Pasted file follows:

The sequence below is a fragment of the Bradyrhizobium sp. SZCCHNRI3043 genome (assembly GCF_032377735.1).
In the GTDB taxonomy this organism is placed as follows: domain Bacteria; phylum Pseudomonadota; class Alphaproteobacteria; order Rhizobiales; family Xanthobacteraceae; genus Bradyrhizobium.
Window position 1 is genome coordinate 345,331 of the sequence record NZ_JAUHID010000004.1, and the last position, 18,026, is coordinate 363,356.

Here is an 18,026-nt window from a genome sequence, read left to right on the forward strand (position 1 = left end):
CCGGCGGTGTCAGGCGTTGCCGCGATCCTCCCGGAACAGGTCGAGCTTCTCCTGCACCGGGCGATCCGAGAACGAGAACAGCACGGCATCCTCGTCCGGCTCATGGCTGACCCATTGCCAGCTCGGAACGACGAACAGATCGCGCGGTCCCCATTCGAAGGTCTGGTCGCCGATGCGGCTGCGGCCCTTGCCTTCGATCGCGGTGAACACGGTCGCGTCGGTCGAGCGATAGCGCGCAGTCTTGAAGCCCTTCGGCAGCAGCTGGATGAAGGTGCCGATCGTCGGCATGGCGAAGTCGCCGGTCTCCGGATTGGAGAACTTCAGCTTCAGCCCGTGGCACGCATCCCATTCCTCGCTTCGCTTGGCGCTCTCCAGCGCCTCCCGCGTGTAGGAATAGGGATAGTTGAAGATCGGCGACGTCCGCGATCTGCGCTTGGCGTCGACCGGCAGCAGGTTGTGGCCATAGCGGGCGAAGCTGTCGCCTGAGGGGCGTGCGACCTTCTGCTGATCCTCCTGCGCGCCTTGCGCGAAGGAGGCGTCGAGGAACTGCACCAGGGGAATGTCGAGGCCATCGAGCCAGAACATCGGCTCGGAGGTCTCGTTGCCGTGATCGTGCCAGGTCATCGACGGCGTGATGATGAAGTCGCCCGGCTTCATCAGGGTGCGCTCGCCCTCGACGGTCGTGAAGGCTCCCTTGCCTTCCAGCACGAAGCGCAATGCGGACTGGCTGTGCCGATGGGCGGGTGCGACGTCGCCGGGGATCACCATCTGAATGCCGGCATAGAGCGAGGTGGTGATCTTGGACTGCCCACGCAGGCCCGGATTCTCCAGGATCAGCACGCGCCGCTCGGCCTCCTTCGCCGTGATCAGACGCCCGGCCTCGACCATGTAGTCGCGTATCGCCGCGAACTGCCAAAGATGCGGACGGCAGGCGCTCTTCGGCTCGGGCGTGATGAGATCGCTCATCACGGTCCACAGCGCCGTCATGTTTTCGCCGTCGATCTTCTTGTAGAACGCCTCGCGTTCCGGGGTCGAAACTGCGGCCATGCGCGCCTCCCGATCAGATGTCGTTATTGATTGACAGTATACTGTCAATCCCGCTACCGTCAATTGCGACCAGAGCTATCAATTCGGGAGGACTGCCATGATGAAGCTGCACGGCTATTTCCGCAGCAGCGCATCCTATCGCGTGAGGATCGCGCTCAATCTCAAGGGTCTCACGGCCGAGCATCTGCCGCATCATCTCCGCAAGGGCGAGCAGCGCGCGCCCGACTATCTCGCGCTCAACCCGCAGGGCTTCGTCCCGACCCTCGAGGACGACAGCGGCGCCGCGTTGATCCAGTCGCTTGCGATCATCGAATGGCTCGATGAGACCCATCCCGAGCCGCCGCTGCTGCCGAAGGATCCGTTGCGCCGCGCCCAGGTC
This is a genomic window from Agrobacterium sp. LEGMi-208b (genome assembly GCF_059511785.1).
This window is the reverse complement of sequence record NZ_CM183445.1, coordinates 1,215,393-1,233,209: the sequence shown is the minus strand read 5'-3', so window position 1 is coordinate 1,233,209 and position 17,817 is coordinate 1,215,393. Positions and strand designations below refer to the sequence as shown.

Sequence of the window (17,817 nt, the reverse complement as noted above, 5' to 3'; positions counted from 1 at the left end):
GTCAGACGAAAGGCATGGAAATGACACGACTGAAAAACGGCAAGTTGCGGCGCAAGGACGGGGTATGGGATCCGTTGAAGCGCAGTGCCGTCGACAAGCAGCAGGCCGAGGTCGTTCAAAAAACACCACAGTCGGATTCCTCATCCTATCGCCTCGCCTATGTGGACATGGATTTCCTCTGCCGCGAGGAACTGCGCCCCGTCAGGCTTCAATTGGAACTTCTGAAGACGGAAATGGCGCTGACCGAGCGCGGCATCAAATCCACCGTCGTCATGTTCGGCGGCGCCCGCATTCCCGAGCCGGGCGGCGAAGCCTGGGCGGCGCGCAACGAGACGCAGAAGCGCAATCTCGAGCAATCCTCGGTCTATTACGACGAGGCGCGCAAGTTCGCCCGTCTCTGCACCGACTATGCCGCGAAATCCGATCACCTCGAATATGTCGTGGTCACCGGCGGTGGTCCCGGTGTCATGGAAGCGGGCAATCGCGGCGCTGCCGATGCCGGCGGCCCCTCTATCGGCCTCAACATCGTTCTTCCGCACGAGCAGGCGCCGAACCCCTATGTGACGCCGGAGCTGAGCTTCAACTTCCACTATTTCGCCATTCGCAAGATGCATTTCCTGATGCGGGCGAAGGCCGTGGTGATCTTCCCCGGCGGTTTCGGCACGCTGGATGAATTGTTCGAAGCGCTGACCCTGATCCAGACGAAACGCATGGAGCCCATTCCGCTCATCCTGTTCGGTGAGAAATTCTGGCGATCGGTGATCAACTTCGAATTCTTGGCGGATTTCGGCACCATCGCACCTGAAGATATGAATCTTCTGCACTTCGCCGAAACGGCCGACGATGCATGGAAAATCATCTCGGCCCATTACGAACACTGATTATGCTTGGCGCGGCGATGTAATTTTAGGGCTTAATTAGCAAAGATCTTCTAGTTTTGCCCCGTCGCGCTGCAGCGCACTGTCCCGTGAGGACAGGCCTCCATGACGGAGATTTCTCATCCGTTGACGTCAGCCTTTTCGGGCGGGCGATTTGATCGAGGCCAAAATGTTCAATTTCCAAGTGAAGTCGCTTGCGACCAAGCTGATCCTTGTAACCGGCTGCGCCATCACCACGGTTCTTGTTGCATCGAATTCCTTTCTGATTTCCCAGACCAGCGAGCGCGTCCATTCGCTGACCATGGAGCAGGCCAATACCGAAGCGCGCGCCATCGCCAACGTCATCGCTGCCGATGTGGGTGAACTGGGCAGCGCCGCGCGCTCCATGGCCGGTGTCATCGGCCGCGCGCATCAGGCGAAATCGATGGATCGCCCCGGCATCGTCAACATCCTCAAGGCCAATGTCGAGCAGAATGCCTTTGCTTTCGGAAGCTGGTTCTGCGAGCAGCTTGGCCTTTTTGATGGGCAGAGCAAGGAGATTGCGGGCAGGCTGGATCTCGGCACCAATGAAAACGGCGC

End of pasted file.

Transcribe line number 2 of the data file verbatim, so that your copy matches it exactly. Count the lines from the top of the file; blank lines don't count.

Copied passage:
In the GTDB taxonomy this organism is placed as follows: domain Bacteria; phylum Pseudomonadota; class Alphaproteobacteria; order Rhizobiales; family Xanthobacteraceae; genus Bradyrhizobium.